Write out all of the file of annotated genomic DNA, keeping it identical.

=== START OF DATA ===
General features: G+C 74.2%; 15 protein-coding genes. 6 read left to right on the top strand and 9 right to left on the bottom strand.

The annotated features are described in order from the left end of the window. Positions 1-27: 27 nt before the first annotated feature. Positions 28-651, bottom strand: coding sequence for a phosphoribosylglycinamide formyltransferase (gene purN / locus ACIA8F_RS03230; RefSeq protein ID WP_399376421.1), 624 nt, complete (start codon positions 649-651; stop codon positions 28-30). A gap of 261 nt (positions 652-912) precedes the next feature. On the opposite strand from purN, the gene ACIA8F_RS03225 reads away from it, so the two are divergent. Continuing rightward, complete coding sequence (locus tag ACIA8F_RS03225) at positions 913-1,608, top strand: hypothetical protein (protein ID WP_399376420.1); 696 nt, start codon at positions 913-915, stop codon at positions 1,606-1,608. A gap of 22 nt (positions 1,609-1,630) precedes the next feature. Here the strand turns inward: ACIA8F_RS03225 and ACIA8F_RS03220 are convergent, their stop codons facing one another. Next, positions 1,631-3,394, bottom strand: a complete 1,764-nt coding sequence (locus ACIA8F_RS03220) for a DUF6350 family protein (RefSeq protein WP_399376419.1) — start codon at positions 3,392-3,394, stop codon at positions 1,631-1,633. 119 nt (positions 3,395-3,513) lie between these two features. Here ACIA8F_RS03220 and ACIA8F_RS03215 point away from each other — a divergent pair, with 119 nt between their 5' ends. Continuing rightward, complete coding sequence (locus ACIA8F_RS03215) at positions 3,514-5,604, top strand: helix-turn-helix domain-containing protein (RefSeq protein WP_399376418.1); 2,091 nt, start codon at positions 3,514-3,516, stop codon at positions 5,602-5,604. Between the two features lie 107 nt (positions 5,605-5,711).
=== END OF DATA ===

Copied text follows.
General features: G+C 74.2%; 15 protein-coding genes. 6 read left to right on the top strand and 9 right to left on the bottom strand.

The annotated features are described in order from the left end of the window. Positions 1-27: 27 nt before the first annotated feature. Positions 28-651, bottom strand: coding sequence for a phosphoribosylglycinamide formyltransferase (gene purN / locus ACIA8F_RS03230; RefSeq protein ID WP_399376421.1), 624 nt, complete (start codon positions 649-651; stop codon positions 28-30). A gap of 261 nt (positions 652-912) precedes the next feature. On the opposite strand from purN, the gene ACIA8F_RS03225 reads away from it, so the two are divergent. Continuing rightward, complete coding sequence (locus tag ACIA8F_RS03225) at positions 913-1,608, top strand: hypothetical protein (protein ID WP_399376420.1); 696 nt, start codon at positions 913-915, stop codon at positions 1,606-1,608. A gap of 22 nt (positions 1,609-1,630) precedes the next feature. Here the strand turns inward: ACIA8F_RS03225 and ACIA8F_RS03220 are convergent, their stop codons facing one another. Next, positions 1,631-3,394, bottom strand: a complete 1,764-nt coding sequence (locus ACIA8F_RS03220) for a DUF6350 family protein (RefSeq protein WP_399376419.1) — start codon at positions 3,392-3,394, stop codon at positions 1,631-1,633. 119 nt (positions 3,395-3,513) lie between these two features. Here ACIA8F_RS03220 and ACIA8F_RS03215 point away from each other — a divergent pair, with 119 nt between their 5' ends. Continuing rightward, complete coding sequence (locus ACIA8F_RS03215) at positions 3,514-5,604, top strand: helix-turn-helix domain-containing protein (RefSeq protein WP_399376418.1); 2,091 nt, start codon at positions 3,514-3,516, stop codon at positions 5,602-5,604. Between the two features lie 107 nt (positions 5,605-5,711).